The Gut Microbiome’s Fascinating Impact on Weight Loss

Calories in, calories out? If only the story around weight loss were so simple. This is Part 2 of a five-part series called Your Weight Isn’t Your Fault.

Today we are exploring the role of the microbiome.

You can’t see it, count it or sweat it out. But your gut microbiome plays a fascinating role in your ability to maintain a healthy weight.

It’s the “skinny bitch” phenomenon, finally making sense! Why can some women eat anything they want and not gain a pound while others look at a pizza and put on weight? To be sure, the skinny bitch might have some other significant health issues going on…but for today we’ll focus on the woman who is frustrated by her weight.

To understand, let’s first talk about the two main “teams” of bacteria inside the gut:

Team 1: The Bacteroides
They wear red, white and blue uniforms, always play fair, like to eat vegetables and remember to call their mom on Mother’s Day. I just made a lot of that up but you understand – these are the good guys. And they do, in fact, like to eat vegetables. This is the team that promotes good health. Why they’re called Bacteroides? I’m not sure but that’s science for you. Skinny bitch likely has a gut full of Bacteroides.

Team 2: The Firmicutes
Neither firm nor cute, The Firmicutes are related to obesity. They don’t have uniforms, I’m guessing. And they don’t play fair – metabolizing more calories no matter what you eat. They spit out vegetables and manipulate the behavior of their host (that’s you!) with cravings for sweets and junk food instead.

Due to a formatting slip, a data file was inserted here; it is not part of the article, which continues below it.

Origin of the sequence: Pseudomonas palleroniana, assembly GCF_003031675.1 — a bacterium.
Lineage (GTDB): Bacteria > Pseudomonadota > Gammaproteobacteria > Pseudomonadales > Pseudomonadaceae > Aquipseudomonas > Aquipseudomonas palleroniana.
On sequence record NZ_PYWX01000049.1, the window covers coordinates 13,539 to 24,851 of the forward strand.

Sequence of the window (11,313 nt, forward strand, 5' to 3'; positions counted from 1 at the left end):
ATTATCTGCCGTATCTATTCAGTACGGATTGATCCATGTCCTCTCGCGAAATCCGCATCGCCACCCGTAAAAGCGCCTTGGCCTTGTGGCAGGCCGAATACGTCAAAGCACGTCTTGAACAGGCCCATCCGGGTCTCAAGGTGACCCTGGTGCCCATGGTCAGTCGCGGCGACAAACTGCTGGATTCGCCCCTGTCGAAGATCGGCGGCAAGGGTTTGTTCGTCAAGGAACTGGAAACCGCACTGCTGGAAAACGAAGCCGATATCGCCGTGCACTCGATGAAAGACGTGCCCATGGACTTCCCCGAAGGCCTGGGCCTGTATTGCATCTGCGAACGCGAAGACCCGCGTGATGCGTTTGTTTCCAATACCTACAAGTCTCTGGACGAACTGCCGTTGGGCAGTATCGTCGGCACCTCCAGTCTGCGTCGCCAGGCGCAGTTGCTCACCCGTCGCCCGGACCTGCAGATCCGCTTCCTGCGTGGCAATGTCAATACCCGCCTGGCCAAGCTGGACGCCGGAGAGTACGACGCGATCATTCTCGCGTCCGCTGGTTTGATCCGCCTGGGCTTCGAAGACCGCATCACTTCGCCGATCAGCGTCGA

As you might guess, a person who has trouble losing weight is likely carrying around a gut full of Firmicutes, with relatively less Bacteroides. This shifted gut population is associated with obesity, metabolic syndrome, insulin resistance, and Type 2 diabetes.

In other words, no matter how many hours you spend at the gym, it’s your microbial balance that could be thwarting your efforts.

What causes a less-than-ideal gut microbiome?

– Your mother’s microbiome
– Being born by c-section or in a hospital
– Bottle fed as an infant
– Antibiotic use
– Genetics
– Stress
– City living environment
– Over-hygiene, use of bleach, etc.
– Age
– Anatomy of digestive tract
– Use of NSAIDS (ibuprofen, aspirin, etc.)
– Disrupted circadian rhythm; lack of sleep
– Processed food
– Lack of movement/exercise

Women are not to blame for the powerful, obesogenic forces at play in our modern world. You were bottle fed, grew up in the city and take Advil for a week every month for cramps? Jenny Craig never told you it mattered. No one did.

Really, it’s all about gardening.

You can’t exactly pull the weeds of your microbial garden.

But you can starve out your Firmicutes by not eating sugar or processed food. A ha!

Then you can feed the Bacteriodes population with fresh, real foods including vegetables, fruit, whole grains, beans and additional fiber from flax seed or psyllium. You can eat a wide variety of seasonal foods to further help diversify your microbe population, as well as a couple Tablespoons of lactofermented veggies each day.

Sleep. Try to avoid painkillers like ibuprofen. Skip the antibacterial soaps. Get out in nature. Reduce stress.

Weight loss is one of the more tricky health issues to solve because it is so multifactorial.

Let’s be done with the days of “no pain, no gain.” In fact, the stress of overexercising (combined with processed diet food) sets up the gut for a lifelong struggle with weight.

That might be good for an industry that thrives on a woman’s discontent. But it’s not good for you.

It’s time to create a smarter strategy around weight loss:

Coming up next in this series…Part 3: A New Perspective on Hormone Disruption & Weight Loss.